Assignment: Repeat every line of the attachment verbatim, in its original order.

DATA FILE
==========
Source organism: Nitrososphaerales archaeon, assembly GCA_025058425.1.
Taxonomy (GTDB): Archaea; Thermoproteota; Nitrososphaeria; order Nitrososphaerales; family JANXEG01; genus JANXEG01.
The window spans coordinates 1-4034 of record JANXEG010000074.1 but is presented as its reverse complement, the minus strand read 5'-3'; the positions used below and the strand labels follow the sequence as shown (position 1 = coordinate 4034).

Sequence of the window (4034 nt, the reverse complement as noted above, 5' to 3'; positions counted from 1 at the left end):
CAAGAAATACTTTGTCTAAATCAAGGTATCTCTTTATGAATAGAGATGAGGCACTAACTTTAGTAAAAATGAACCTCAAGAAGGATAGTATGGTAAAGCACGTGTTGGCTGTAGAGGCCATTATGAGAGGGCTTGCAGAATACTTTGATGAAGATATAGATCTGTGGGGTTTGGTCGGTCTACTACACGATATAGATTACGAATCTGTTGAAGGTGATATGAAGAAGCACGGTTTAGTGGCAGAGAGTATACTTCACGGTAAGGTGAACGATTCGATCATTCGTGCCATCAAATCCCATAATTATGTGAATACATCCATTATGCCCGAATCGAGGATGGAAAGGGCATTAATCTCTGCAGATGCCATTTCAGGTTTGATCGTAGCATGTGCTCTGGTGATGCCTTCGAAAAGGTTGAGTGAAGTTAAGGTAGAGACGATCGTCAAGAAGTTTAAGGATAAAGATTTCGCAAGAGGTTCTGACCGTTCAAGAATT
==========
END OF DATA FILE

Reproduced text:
Source organism: Nitrososphaerales archaeon, assembly GCA_025058425.1.
Taxonomy (GTDB): Archaea; Thermoproteota; Nitrososphaeria; order Nitrososphaerales; family JANXEG01; genus JANXEG01.
The window spans coordinates 1-4034 of record JANXEG010000074.1 but is presented as its reverse complement, the minus strand read 5'-3'; the positions used below and the strand labels follow the sequence as shown (position 1 = coordinate 4034).

Sequence of the window (4034 nt, the reverse complement as noted above, 5' to 3'; positions counted from 1 at the left end):
CAAGAAATACTTTGTCTAAATCAAGGTATCTCTTTATGAATAGAGATGAGGCACTAACTTTAGTAAAAATGAACCTCAAGAAGGATAGTATGGTAAAGCACGTGTTGGCTGTAGAGGCCATTATGAGAGGGCTTGCAGAATACTTTGATGAAGATATAGATCTGTGGGGTTTGGTCGGTCTACTACACGATATAGATTACGAATCTGTTGAAGGTGATATGAAGAAGCACGGTTTAGTGGCAGAGAGTATACTTCACGGTAAGGTGAACGATTCGATCATTCGTGCCATCAAATCCCATAATTATGTGAATACATCCATTATGCCCGAATCGAGGATGGAAAGGGCATTAATCTCTGCAGATGCCATTTCAGGTTTGATCGTAGCATGTGCTCTGGTGATGCCTTCGAAAAGGTTGAGTGAAGTTAAGGTAGAGACGATCGTCAAGAAGTTTAAGGATAAAGATTTCGCAAGAGGTTCTGACCGTTCAAGAATT